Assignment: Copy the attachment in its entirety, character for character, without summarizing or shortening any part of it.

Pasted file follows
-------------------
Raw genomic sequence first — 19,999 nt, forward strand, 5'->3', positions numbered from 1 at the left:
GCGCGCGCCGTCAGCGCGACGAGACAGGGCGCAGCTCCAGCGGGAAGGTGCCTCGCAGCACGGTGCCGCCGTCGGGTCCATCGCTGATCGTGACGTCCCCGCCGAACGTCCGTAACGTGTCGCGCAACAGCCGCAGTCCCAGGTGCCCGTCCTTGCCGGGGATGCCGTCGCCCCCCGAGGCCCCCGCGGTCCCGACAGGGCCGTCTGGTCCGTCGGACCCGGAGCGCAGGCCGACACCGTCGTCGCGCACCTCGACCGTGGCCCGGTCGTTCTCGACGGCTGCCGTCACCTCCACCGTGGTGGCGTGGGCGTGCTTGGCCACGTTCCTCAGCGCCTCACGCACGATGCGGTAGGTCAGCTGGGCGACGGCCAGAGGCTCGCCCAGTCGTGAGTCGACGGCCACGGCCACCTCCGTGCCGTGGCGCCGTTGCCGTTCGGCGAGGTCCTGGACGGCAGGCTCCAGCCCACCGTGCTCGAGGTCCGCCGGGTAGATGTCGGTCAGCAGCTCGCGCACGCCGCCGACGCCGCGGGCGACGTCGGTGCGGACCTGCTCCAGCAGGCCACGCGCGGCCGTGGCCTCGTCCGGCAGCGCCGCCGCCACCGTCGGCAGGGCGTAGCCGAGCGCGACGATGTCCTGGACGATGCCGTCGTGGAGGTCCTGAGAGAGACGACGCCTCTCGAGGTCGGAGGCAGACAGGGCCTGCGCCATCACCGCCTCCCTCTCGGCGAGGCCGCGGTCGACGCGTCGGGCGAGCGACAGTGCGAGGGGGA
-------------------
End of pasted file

Raw genomic sequence first — 19,999 nt, forward strand, 5'->3', positions numbered from 1 at the left:
GCGCGCGCCGTCAGCGCGACGAGACAGGGCGCAGCTCCAGCGGGAAGGTGCCTCGCAGCACGGTGCCGCCGTCGGGTCCATCGCTGATCGTGACGTCCCCGCCGAACGTCCGTAACGTGTCGCGCAACAGCCGCAGTCCCAGGTGCCCGTCCTTGCCGGGGATGCCGTCGCCCCCCGAGGCCCCCGCGGTCCCGACAGGGCCGTCTGGTCCGTCGGACCCGGAGCGCAGGCCGACACCGTCGTCGCGCACCTCGACCGTGGCCCGGTCGTTCTCGACGGCTGCCGTCACCTCCACCGTGGTGGCGTGGGCGTGCTTGGCCACGTTCCTCAGCGCCTCACGCACGATGCGGTAGGTCAGCTGGGCGACGGCCAGAGGCTCGCCCAGTCGTGAGTCGACGGCCACGGCCACCTCCGTGCCGTGGCGCCGTTGCCGTTCGGCGAGGTCCTGGACGGCAGGCTCCAGCCCACCGTGCTCGAGGTCCGCCGGGTAGATGTCGGTCAGCAGCTCGCGCACGCCGCCGACGCCGCGGGCGACGTCGGTGCGGACCTGCTCCAGCAGGCCACGCGCGGCCGTGGCCTCGTCCGGCAGCGCCGCCGCCACCGTCGGCAGGGCGTAGCCGAGCGCGACGATGTCCTGGACGATGCCGTCGTGGAGGTCCTGAGAGAGACGACGCCTCTCGAGGTCGGAGGCAGACAGGGCCTGCGCCATCACCGCCTCCCTCTCGGCGAGGCCGCGGTCGACGCGTCGGGCGAGCGACAGTGCGAGGGGGA